The VIEW PUBLICATION module of microsoft.com has an error; arbitrarily combines 2 different publications' outer microsoft.com sources. The error module bearing microsoft.com URL should be deleted. RRS feed

  • Question

  • How to correct the error in VIEW PUBLICATION module of microsoft.com? There is not any guide to edit this module of microsoft.com, the error microsoft.com module can not be deleted. An URL of microsoft.com is created in error arbitrarily combining two different paper sources under VIEW PUBLICATION module. The module misleadingly combines the outer microsoft.com full-text sources of 2 different publication (One is from DIABETES journal, the other is a PHYSICS journal) under only one module. These full-text links are maintained by other sources not affiliated with Microsoft Academic Research. There is no way to delete this error module. Since there are other microsoft.com URLs for both this specific DIABETES and the PHYSICS publications, deleting this error URL will not remove any publication titles/abstracts from microsoft.com search engine database, but further reuploads of outer microsoft.com PDF files to correct microsoft.com URLs might be needed. There is no way to upload the correct PDF sources to correct VIEW PUBLICATION module; a microsoft.com search engine prompt says that microsoft.com already associated the outer microsoft.com files with some microsoft.com fabricated URLs/module. 
    Microsoft.com declares that VIEW PUBLICATION module will reach to the full-text publications of a single specific article/abstract. Any listed URL under VIEW PUBLICATION module must associate with a single specific article DOI or description. To delete the error in VIEW PUBLICATION module, the error module bearing URL should be deleted.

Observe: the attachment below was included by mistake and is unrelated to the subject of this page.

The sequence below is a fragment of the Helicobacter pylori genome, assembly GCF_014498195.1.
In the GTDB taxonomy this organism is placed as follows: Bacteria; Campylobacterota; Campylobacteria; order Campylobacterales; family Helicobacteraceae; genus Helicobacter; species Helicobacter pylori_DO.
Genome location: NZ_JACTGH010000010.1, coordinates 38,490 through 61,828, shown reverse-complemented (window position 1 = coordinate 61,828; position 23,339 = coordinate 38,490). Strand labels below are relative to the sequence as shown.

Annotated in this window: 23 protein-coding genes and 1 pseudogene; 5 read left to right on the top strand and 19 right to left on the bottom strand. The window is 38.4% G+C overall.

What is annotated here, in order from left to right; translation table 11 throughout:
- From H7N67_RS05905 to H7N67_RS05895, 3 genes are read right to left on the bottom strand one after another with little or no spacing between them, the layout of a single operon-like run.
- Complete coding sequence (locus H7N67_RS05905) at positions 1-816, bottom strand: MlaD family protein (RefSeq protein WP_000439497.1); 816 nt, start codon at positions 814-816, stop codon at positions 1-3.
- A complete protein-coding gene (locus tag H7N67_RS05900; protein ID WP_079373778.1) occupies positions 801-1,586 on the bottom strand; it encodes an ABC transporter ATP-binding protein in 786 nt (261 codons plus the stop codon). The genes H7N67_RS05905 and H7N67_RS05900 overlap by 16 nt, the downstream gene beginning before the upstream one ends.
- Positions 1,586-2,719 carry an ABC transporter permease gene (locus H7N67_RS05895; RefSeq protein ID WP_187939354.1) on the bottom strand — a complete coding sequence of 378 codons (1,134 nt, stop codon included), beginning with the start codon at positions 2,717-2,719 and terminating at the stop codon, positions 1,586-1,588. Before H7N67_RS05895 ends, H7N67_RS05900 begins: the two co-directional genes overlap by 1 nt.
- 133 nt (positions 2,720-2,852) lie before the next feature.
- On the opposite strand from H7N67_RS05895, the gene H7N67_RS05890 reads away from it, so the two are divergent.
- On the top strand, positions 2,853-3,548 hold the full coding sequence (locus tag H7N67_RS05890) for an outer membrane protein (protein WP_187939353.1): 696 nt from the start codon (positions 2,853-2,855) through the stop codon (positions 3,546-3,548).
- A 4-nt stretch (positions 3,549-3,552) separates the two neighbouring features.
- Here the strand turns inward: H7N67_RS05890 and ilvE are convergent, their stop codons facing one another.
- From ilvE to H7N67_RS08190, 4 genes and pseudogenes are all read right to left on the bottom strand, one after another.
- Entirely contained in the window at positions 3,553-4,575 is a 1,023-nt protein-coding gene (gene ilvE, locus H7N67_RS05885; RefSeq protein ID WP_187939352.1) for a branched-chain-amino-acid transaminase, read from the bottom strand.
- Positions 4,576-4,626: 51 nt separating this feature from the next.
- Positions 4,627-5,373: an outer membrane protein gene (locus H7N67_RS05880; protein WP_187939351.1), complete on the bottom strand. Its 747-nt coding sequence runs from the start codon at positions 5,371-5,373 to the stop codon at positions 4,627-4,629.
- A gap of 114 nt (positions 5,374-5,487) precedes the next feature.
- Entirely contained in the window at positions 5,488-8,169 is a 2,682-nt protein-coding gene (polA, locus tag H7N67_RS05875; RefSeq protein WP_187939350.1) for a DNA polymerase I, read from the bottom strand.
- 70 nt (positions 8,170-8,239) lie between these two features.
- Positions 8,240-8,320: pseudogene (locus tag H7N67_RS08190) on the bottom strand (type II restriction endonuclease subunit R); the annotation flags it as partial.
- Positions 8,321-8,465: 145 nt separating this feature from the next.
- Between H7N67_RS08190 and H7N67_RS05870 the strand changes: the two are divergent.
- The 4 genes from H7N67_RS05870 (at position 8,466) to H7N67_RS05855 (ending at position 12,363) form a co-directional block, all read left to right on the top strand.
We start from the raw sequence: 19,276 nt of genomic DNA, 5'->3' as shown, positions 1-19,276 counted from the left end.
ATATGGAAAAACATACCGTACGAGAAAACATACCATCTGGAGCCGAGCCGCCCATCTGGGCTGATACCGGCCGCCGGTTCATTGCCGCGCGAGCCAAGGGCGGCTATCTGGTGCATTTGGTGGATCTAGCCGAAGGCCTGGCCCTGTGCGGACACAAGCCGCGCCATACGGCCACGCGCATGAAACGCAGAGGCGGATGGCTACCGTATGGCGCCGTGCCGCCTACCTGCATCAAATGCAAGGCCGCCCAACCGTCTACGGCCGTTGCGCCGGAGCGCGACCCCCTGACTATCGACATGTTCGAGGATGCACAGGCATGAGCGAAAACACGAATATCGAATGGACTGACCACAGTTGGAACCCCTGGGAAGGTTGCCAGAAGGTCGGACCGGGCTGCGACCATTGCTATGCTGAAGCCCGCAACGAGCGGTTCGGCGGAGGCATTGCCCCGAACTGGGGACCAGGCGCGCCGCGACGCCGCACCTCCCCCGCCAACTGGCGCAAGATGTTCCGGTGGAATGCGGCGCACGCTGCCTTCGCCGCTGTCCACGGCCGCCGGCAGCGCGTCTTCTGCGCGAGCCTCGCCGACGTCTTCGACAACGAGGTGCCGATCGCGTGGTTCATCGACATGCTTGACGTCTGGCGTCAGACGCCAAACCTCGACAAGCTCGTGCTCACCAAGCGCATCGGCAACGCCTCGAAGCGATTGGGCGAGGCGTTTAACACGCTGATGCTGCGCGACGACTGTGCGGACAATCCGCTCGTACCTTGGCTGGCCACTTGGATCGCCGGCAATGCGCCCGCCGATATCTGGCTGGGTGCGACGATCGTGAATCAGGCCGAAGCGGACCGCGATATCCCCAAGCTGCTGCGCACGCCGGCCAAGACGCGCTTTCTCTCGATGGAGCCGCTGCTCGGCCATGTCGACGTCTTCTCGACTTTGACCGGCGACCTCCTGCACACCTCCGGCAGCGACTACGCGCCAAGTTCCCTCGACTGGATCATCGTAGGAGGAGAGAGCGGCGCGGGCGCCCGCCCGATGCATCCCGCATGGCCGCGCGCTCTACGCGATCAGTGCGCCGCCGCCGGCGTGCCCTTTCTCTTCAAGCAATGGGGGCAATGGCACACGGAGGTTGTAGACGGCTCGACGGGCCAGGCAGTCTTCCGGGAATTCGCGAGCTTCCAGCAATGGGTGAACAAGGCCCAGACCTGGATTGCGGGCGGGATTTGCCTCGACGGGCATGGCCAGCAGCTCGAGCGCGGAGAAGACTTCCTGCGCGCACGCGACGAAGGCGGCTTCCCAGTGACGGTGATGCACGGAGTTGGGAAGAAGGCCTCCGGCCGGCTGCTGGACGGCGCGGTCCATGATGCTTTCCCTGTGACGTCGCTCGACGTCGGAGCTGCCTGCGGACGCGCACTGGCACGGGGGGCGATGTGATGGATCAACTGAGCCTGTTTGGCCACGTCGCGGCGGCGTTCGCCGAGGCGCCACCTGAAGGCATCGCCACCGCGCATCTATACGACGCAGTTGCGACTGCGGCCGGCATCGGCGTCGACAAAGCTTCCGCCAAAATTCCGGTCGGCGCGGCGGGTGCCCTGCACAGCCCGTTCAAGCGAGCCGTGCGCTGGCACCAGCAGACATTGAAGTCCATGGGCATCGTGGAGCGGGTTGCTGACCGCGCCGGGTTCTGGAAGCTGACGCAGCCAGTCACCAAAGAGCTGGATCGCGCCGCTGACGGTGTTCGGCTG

In conclusion, the View Publication Module of research.microsoft.com misuses outer microsoft.com URLs for wrong publications.  
    My copyrighted article URL from outer Microsoft.com sources is not listed with its own copyrighted title, but listed under an unknown abstract/unknown title (Determinantal solu....) by Microsoft.com search engine fabricated error. (The exact error URLs all have been reported to microsoft.com by a detailed e-mail. ) 

    Let's say one PubMed author decides not to be a member of Microsoft.com to solve the problems fabricated by microsoft.com. Such approach will never prevent microsoft.com from misusing an author copyrighted content what is maintained on an outer microsoft.com domain. Removing profile never will mean that microsoft.com will stop misusing your outer microsoft.com domain URLs on some incorrect microsoft.com featured publication URLs. Microsoft.com will still take outer microsoft.com URL, and arbitrarily, abusively will list it under an incorrect publication title featured on microsoft.com. It is not that current search engine flowcharts, technologies could not solve such problem of microsoft.com; I believe much more respect to author copyrights required. It is illegal taking an article title arbitrarily and linking it  to an entirely different journal article PDF file from outer microsoft.com domain; but, unfortunately microsoft.com is doing that with 'view publication' module errors. The VIEW PUBLICATION module should be editable by the copyright owner authors, or should be removed till the required technology developed. Google.com scholar might need to improve further, but never ever such arbitrary links occur on google.com scholar search engine at least till today. This problem of microsoft.com is ridiculous.